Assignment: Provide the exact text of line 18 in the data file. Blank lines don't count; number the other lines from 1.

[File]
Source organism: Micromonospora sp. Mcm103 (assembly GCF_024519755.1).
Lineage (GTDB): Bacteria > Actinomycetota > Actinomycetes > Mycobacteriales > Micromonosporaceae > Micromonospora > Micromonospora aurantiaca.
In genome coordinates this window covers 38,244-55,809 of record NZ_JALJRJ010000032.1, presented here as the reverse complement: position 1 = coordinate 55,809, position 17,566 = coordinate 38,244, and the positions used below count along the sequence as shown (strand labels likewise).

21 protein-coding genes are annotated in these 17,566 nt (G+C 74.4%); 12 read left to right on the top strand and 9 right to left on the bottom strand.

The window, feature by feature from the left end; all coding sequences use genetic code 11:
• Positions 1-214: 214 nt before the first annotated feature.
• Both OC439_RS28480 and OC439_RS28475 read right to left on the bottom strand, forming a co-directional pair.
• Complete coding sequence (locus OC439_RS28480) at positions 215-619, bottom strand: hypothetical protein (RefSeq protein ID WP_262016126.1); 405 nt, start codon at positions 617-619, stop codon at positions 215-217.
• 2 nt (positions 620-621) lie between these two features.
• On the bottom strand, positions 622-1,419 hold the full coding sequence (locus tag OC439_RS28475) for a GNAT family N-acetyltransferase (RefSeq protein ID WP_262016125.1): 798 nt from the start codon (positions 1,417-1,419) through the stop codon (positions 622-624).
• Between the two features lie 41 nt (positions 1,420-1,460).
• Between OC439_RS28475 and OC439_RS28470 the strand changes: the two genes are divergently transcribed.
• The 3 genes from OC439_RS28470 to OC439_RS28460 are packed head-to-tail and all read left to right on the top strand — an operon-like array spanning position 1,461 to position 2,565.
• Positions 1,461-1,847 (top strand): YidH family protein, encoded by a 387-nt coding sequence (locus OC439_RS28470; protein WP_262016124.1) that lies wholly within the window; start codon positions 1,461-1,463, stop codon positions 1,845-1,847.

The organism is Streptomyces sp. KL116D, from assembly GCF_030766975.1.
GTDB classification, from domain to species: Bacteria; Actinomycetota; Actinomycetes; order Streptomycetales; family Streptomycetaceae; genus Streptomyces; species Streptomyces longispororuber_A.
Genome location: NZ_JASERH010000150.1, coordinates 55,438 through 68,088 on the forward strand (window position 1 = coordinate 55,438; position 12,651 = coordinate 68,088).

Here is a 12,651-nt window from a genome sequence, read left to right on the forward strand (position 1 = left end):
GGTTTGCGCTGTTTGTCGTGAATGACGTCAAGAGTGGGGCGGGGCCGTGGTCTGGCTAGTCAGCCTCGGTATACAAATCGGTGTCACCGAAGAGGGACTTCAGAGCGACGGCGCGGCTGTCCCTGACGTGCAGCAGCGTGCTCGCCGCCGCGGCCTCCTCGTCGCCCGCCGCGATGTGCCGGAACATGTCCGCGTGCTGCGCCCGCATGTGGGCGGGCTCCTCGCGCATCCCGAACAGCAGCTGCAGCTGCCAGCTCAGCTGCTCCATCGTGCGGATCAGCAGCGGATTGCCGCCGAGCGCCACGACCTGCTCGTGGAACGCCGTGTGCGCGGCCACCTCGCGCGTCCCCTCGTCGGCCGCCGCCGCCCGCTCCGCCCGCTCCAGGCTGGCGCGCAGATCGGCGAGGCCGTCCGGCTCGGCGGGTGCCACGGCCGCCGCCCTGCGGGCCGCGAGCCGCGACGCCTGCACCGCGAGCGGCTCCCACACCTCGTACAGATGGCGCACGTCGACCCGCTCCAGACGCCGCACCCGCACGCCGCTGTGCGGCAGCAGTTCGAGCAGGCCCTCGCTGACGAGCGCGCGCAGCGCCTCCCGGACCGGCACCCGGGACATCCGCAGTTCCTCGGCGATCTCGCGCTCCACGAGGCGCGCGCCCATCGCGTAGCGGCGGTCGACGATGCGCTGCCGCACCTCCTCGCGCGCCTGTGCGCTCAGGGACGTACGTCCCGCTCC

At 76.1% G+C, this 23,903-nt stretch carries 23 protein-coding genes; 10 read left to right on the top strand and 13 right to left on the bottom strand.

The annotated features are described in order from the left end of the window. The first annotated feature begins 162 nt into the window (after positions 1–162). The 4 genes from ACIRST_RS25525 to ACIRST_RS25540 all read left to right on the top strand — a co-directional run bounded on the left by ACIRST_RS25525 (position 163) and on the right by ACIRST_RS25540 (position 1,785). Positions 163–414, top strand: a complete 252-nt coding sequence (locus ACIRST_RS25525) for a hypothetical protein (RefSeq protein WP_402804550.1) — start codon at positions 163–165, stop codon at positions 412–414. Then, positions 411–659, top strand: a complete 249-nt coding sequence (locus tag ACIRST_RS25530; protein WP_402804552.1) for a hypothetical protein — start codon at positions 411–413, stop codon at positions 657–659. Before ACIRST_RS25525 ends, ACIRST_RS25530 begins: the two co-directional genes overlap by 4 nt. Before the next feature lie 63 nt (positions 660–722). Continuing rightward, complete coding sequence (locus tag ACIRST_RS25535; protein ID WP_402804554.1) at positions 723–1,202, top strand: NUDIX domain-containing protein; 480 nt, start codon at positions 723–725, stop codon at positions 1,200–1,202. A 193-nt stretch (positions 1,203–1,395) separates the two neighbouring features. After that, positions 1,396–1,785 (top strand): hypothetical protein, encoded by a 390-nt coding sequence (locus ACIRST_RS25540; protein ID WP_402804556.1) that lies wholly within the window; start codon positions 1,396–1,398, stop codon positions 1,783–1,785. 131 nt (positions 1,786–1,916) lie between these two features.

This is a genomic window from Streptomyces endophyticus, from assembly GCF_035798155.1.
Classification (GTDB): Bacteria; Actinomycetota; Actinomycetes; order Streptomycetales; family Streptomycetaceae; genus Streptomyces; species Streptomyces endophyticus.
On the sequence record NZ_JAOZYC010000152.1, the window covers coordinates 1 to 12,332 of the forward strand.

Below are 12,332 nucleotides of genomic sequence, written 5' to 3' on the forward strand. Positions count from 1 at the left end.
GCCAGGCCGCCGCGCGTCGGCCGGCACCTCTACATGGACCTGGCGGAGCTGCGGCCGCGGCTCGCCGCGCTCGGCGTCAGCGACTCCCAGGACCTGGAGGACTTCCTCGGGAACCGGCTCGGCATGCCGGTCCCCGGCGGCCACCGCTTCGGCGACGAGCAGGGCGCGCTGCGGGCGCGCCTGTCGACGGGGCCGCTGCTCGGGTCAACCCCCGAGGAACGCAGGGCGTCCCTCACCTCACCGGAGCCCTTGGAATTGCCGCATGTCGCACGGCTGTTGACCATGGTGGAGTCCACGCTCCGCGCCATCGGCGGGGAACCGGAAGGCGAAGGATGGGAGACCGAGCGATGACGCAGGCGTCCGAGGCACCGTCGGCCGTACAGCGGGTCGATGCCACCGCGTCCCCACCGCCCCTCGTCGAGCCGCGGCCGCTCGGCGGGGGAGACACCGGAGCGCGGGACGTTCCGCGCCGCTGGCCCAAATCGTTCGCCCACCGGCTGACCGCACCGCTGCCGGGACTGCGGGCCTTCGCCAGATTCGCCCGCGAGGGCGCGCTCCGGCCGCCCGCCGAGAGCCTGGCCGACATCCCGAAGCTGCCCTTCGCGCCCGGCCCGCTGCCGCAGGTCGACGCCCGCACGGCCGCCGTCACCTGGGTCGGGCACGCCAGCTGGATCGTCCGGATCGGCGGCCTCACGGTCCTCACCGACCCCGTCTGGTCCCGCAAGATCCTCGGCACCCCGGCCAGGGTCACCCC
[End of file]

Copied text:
Here is a 12,651-nt window from a genome sequence, read left to right on the forward strand (position 1 = left end):